In a summary of research on post-traumatic growth, Tedeschi and Calhoun (2004) describe a process whereby some individuals can positively reinterpret, make meaning of adversity, and after a period of destabilization and distress, be transformed by their struggles with traumatic life events. When this type of nonlinear change was identified, subsequent research was conducted to describe what was happening during this period. Growth appeared across five domains: 1) a greater appreciation of life and a shift in priorities, 2) more intimate relationships with others, 3) a greater sense of personal strength, 4) recognition of new possibilities or paths for one's life, and 5) spiritual development. Other research on narrative accounts of traumatic events revealed two essential components of adversarial growth: affective engagement and cognitive processing of the challenge (King, Scallon, Ramsey, & Williams, 2000; Pals & McAdams, 2004; Pennebaker, 1997).

Another line of work on discontinuous change in the context of life transition involves an accumulation of dissatisfaction with one's current circumstances that results in a dramatic shift in functioning. Miller and colleagues (Miller, 2004) are conducting field work on individuals with long histories of substance abuse who report discontinuous and transformational change related to their recovery. These authors describe a phenomenon that they call “quantum change,” which is sudden and profound and affects a wide range of behaviors by creating an enduring and “deep shift in core values, attitudes, or actions” (Miller & C'de Baca, 2001, p.258). This change is often preceded by disturbance in the form of profound loss, prolonged distress, and even a point of desperation or hitting bottom. Wikeiwitz and Marlatt (this issue) are finding that the process of relapse in recovered substance abusers is very similar to the quantum change descriptions of recovery in that relapse is also sudden and discontinuous. This pattern of relapse is conveyed by the commonly used phrase “falling off the wagon” (Miller, 1996).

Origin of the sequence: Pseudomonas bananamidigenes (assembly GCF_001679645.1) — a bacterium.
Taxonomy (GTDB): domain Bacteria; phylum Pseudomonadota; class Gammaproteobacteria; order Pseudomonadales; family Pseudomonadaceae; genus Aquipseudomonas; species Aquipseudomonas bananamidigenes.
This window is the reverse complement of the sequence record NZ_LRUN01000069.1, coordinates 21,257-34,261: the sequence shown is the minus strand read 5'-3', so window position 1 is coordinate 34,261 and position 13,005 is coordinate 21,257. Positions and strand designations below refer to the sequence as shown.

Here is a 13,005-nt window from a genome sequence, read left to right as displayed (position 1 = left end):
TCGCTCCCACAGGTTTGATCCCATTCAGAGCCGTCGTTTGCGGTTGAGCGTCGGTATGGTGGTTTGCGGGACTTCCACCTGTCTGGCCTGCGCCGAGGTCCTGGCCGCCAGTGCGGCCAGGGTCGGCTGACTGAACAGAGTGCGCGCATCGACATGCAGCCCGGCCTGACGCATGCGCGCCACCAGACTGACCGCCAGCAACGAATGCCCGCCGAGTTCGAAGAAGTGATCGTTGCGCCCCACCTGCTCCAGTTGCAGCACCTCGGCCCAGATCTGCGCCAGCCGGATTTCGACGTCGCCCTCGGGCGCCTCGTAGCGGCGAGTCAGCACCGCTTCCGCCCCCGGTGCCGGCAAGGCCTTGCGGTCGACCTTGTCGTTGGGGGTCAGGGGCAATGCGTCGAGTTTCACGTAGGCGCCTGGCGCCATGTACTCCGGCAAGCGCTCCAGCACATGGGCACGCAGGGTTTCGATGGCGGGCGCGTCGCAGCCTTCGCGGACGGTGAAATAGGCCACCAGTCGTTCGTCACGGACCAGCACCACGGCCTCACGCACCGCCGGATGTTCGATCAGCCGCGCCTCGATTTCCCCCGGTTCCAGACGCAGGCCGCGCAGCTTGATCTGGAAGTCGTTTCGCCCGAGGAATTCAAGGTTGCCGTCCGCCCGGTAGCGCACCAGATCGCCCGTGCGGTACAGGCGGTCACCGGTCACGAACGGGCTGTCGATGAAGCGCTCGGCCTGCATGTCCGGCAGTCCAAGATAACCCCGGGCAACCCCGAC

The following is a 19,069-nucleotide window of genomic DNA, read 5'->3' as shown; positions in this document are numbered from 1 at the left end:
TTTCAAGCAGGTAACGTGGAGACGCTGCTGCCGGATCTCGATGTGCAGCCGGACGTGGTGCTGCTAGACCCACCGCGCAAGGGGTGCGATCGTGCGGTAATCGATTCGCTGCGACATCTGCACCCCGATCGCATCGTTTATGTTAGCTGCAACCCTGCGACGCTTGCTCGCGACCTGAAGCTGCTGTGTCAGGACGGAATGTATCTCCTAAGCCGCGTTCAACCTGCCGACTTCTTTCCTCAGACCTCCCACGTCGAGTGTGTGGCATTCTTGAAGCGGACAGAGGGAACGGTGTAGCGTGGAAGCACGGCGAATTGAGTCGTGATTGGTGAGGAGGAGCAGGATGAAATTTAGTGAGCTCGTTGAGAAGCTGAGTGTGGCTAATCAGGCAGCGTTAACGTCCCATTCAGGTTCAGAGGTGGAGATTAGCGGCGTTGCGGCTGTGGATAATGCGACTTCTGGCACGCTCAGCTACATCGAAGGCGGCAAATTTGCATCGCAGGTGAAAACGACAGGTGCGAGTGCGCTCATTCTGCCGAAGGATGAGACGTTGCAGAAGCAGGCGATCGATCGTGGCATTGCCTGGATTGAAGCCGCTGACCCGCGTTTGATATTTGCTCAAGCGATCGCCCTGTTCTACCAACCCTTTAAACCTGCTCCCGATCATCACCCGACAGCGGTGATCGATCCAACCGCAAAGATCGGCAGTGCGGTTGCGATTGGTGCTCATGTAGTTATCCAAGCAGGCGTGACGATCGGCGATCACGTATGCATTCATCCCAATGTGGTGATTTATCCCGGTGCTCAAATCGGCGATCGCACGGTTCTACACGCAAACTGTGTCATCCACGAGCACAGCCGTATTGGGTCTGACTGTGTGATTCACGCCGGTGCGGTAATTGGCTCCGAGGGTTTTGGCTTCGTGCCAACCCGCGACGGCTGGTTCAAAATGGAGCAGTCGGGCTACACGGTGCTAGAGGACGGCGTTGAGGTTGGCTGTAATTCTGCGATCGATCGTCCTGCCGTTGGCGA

In his studies of people who have experienced life transformations, Baumeister (1994) has identified a potentially related phenomenon called “crystallization of discontent.” This is a period of distress and dissonance that precedes a significant life change. He describes a process whereby incongruent and potentially disturbing information and experiences can be dismissed or minimized if they come from single events. In contrast, contradictory information from a number of events can accumulate to form a large pattern of negative, dissonant thoughts that can increase disturbance (crystallization of discontent) and serve as a catalyst for dramatic life changes (Bauer, McAdams, & Sakaeda, 2005; Baumeister, 1991). In a large sample of individuals who wrote narratives about their successful or failed life change experiences, Heatherton and Nichols (1994) documented an increase in disturbance before life transformations. Change was most likely to occur in the face of intense and enduring negative affect that culminated in a new perspective. Participants often reported a destabilizing negative event (or series of events) that increased unhappiness and motivation to make important life changes and modify one's core view of self.

The author of the popular book, The Tipping Point (Gladwell, 2000), describes similar processes of disturbance, critical threshold, and sudden discontinuous change. He applies these ideas to a broad range of social phenomena, such as the critical point at which a disease suddenly becomes an epidemic, a fashion becomes a trend, and the popularity of a new product spreads like wildfire. Some principles that are emerging from the study of transition outside of clinical psychology are that change can be discontinuous and that increased variability can be a marker of transition.